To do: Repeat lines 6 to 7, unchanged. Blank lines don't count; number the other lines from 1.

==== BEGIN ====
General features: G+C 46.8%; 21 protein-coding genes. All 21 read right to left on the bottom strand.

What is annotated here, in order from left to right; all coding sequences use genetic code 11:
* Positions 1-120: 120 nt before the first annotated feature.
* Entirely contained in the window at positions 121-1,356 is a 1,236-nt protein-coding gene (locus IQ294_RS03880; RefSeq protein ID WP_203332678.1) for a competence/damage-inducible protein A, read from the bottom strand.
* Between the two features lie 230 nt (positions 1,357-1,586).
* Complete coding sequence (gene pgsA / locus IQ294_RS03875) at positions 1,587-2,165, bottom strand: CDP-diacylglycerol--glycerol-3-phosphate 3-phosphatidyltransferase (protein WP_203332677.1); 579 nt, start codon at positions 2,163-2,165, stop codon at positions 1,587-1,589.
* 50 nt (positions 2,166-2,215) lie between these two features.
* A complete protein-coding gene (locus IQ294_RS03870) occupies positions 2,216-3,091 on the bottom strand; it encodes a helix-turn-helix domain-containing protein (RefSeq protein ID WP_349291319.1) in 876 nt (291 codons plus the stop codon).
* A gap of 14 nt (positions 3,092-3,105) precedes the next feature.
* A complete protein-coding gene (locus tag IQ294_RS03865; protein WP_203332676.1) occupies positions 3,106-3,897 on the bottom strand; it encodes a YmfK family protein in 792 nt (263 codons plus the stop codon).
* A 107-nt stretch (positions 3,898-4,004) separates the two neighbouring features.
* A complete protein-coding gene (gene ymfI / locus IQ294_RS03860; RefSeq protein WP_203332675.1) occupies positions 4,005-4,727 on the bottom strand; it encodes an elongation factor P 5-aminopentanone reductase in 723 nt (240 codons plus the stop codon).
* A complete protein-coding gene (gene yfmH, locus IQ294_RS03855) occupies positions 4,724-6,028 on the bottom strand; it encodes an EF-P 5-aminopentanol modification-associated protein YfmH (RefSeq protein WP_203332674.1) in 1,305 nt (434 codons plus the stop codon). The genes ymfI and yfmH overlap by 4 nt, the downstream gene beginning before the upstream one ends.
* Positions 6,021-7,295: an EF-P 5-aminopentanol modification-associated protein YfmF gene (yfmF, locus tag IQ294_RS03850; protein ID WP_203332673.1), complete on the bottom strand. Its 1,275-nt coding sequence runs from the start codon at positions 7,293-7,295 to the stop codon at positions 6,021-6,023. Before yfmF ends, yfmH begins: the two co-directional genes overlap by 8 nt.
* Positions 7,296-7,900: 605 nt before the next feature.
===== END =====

* Complete coding sequence (gene pgsA / locus IQ294_RS03875) at positions 1,587-2,165, bottom strand: CDP-diacylglycerol--glycerol-3-phosphate 3-phosphatidyltransferase (protein WP_203332677.1); 579 nt, start codon at positions 2,163-2,165, stop codon at positions 1,587-1,589.
* 50 nt (positions 2,166-2,215) lie between these two features.